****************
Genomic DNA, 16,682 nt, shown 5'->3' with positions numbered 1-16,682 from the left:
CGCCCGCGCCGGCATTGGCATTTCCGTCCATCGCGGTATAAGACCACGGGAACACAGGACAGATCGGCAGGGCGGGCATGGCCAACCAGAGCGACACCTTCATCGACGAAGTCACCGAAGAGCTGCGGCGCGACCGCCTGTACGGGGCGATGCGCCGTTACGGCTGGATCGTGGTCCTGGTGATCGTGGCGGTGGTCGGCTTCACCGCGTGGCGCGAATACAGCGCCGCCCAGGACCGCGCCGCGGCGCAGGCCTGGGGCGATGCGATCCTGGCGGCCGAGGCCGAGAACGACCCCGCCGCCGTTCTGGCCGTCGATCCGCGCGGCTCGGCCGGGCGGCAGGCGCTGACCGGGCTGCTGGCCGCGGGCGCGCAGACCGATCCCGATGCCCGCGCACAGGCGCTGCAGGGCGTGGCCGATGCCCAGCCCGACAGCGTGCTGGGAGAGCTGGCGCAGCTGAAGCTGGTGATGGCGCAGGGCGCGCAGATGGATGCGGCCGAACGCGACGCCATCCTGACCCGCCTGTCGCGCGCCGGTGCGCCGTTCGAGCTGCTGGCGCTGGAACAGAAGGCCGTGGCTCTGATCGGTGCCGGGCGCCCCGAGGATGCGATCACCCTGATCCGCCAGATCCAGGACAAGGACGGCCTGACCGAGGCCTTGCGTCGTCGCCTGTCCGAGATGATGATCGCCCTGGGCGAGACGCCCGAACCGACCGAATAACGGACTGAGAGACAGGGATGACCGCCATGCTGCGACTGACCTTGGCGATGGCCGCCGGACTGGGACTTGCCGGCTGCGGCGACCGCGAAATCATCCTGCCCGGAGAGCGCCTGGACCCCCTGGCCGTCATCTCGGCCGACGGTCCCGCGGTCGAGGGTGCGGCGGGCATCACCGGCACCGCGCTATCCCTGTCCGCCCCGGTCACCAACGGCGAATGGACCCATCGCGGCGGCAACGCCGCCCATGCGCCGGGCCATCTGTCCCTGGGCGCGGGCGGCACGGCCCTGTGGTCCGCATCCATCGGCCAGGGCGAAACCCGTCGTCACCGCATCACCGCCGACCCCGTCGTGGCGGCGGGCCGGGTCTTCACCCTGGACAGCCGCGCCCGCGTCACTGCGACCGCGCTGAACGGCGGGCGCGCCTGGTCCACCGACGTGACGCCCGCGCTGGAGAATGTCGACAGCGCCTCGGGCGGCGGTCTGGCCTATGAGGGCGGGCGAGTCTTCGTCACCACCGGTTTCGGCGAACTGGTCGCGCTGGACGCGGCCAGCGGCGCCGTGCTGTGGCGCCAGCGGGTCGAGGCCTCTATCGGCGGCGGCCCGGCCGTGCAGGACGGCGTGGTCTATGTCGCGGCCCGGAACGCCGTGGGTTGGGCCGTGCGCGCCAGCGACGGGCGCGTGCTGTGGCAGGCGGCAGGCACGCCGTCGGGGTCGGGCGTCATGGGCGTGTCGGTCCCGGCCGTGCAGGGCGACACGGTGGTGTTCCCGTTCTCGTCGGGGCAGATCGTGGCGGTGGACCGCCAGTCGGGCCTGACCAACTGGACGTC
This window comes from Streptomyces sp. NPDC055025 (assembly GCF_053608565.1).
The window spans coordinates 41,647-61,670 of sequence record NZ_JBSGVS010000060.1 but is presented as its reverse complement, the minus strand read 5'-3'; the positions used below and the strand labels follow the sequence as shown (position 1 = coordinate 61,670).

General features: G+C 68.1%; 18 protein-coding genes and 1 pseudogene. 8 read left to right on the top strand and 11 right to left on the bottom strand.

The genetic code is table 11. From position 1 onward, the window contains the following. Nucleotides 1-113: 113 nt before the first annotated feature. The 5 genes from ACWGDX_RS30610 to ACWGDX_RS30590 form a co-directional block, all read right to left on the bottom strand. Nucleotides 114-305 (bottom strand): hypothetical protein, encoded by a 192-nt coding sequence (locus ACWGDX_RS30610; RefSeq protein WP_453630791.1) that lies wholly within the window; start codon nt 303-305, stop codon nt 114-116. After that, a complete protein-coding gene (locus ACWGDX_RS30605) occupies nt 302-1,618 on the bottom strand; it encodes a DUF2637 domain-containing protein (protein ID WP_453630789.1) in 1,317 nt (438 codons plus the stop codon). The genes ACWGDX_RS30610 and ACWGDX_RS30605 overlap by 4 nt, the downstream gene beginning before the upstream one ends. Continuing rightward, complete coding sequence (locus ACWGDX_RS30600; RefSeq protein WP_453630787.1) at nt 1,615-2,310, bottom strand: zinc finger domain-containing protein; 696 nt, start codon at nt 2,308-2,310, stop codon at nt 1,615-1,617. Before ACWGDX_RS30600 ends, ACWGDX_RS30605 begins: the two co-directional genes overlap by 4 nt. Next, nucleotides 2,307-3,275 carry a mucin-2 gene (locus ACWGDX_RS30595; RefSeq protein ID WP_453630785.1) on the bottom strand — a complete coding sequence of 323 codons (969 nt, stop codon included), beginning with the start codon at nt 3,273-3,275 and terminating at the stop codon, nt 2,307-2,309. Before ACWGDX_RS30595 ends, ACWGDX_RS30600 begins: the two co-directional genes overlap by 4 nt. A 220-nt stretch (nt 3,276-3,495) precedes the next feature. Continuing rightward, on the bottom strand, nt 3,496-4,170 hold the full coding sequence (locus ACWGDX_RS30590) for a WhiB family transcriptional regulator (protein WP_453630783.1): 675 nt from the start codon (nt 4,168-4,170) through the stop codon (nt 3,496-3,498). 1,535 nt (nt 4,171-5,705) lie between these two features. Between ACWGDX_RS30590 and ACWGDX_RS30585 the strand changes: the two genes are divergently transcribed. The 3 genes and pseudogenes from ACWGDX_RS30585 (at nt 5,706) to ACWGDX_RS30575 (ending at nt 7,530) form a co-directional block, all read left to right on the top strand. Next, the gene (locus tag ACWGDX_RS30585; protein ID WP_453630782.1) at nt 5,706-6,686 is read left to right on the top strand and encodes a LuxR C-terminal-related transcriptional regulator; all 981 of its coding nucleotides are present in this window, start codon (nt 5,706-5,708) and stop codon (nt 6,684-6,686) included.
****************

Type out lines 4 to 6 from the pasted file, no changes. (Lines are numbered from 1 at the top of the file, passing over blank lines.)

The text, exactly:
The window spans coordinates 41,647-61,670 of sequence record NZ_JBSGVS010000060.1 but is presented as its reverse complement, the minus strand read 5'-3'; the positions used below and the strand labels follow the sequence as shown (position 1 = coordinate 61,670).

General features: G+C 68.1%; 18 protein-coding genes and 1 pseudogene. 8 read left to right on the top strand and 11 right to left on the bottom strand.

The genetic code is table 11. From position 1 onward, the window contains the following. Nucleotides 1-113: 113 nt before the first annotated feature. The 5 genes from ACWGDX_RS30610 to ACWGDX_RS30590 form a co-directional block, all read right to left on the bottom strand. Nucleotides 114-305 (bottom strand): hypothetical protein, encoded by a 192-nt coding sequence (locus ACWGDX_RS30610; RefSeq protein WP_453630791.1) that lies wholly within the window; start codon nt 303-305, stop codon nt 114-116. After that, a complete protein-coding gene (locus ACWGDX_RS30605) occupies nt 302-1,618 on the bottom strand; it encodes a DUF2637 domain-containing protein (protein ID WP_453630789.1) in 1,317 nt (438 codons plus the stop codon). The genes ACWGDX_RS30610 and ACWGDX_RS30605 overlap by 4 nt, the downstream gene beginning before the upstream one ends. Continuing rightward, complete coding sequence (locus ACWGDX_RS30600; RefSeq protein WP_453630787.1) at nt 1,615-2,310, bottom strand: zinc finger domain-containing protein; 696 nt, start codon at nt 2,308-2,310, stop codon at nt 1,615-1,617. Before ACWGDX_RS30600 ends, ACWGDX_RS30605 begins: the two co-directional genes overlap by 4 nt. Next, nucleotides 2,307-3,275 carry a mucin-2 gene (locus ACWGDX_RS30595; RefSeq protein ID WP_453630785.1) on the bottom strand — a complete coding sequence of 323 codons (969 nt, stop codon included), beginning with the start codon at nt 3,273-3,275 and terminating at the stop codon, nt 2,307-2,309. Before ACWGDX_RS30595 ends, ACWGDX_RS30600 begins: the two co-directional genes overlap by 4 nt. A 220-nt stretch (nt 3,276-3,495) precedes the next feature. Continuing rightward, on the bottom strand, nt 3,496-4,170 hold the full coding sequence (locus ACWGDX_RS30590) for a WhiB family transcriptional regulator (protein WP_453630783.1): 675 nt from the start codon (nt 4,168-4,170) through the stop codon (nt 3,496-3,498). 1,535 nt (nt 4,171-5,705) lie between these two features. Between ACWGDX_RS30590 and ACWGDX_RS30585 the strand changes: the two genes are divergently transcribed. The 3 genes and pseudogenes from ACWGDX_RS30585 (at nt 5,706) to ACWGDX_RS30575 (ending at nt 7,530) form a co-directional block, all read left to right on the top strand. Next, the gene (locus tag ACWGDX_RS30585; protein ID WP_453630782.1) at nt 5,706-6,686 is read left to right on the top strand and encodes a LuxR C-terminal-related transcriptional regulator; all 981 of its coding nucleotides are present in this window, start codon (nt 5,706-5,708) and stop codon (nt 6,684-6,686) included.